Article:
Criminal laws against “illicit enrichment” or “unexplained wealth” are among the more potent tools in the anticorruption toolbox. Though details vary across countries, typically an illicit enrichment law criminalizes a public official’s failure to provide a legitimate explanation for their possession of assets in excess of their lawful sources of income. The advantage, from an anticorruption perspective, of criminalizing illicit enrichment is the alleviation of the burden on the prosecution to gather evidence sufficient to prove bribery or embezzlement, which can often be difficult or impossible. Corruption can be inferred, the logic goes, from the government official’s possession of unusual and unexplained wealth. A further advantage is the law’s ability to capture instances of “influence peddling,” where a public official’s conduct might not have violated the specific laws on bribery and embezzlement, but still involves exploitation of authority to obtain gratuitous favors or preferential treatment that may show up in the form of unexplained wealth.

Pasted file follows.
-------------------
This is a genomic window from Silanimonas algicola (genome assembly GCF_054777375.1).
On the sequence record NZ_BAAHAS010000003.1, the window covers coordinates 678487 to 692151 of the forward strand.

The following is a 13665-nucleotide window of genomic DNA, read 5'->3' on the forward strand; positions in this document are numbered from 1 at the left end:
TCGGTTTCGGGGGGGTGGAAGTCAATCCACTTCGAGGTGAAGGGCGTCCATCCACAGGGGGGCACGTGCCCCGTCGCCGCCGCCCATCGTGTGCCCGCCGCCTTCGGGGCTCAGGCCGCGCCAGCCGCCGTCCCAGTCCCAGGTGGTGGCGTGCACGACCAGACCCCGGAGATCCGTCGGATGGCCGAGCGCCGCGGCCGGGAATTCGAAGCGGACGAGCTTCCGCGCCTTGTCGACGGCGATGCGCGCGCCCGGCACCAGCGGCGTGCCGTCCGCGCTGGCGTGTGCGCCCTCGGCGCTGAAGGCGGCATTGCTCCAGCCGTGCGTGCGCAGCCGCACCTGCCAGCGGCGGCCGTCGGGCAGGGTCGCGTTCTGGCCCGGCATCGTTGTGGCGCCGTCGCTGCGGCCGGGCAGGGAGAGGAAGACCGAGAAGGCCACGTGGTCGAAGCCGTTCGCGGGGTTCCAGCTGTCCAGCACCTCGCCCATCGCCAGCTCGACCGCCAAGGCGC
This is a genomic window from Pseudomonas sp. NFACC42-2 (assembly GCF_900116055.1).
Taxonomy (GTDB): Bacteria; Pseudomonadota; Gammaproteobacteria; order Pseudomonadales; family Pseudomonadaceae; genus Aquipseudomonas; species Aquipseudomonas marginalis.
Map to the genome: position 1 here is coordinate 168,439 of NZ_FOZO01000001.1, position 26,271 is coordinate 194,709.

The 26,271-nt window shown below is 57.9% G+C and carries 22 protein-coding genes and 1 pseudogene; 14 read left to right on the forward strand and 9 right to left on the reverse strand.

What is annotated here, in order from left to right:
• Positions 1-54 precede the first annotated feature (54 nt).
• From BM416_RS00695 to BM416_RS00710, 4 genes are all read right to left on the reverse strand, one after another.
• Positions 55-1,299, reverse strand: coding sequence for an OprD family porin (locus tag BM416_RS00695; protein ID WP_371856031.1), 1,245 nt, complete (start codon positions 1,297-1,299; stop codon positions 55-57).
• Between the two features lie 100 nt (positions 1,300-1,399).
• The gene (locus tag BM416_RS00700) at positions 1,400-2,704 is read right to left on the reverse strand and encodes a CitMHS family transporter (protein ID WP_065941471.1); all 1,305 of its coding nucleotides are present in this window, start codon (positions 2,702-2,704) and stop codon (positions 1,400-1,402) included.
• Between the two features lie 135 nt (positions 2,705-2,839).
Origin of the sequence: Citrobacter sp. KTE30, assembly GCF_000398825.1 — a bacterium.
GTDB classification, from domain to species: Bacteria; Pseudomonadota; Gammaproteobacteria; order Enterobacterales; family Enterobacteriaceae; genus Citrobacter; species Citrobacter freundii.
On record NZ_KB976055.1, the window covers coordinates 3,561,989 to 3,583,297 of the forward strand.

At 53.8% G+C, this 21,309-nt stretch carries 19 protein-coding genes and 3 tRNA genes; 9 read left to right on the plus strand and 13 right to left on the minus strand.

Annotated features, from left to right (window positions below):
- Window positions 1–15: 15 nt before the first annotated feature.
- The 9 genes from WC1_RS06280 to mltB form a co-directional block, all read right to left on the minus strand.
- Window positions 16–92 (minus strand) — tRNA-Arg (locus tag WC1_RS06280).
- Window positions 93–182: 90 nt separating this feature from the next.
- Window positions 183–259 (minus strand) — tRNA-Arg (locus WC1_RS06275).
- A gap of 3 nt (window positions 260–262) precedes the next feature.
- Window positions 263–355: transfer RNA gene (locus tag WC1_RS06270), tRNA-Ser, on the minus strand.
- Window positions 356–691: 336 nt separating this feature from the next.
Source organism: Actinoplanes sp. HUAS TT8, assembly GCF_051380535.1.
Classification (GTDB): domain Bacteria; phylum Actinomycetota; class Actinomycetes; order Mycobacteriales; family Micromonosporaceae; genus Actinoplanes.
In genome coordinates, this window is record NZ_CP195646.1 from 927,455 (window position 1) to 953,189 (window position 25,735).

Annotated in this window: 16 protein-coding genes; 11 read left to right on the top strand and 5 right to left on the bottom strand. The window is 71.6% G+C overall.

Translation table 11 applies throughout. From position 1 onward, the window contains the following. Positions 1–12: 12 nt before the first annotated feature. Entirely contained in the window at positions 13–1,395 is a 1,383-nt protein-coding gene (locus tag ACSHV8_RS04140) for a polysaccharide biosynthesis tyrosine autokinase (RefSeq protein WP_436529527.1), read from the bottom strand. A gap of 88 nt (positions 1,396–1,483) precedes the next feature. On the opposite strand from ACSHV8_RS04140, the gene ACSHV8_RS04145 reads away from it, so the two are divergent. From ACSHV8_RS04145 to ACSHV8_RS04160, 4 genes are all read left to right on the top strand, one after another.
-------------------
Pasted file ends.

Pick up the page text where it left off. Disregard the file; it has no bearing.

Illicit enrichment laws, however, have proved controversial because they seem to shift the burden of proof from the prosecution to the defendant, thus violating the bedrock principle of the presumption of innocence. Many experts disagree with this criticism, and constitutional courts in many countries have rejected it. However, some governments, and some constitutional courts, continue to maintain that illicit enrichment laws are incompatible with constitutional guarantees related to the presumption of innocence.
Reasonable people can disagree about whether illicit enrichment laws in any given country are constitutional, but one would think that the issue would be settled one way or the other. In Egypt, however, this constitutional controversy has led to a bizarre legal limbo that has persisted for nearly two decades. Continue reading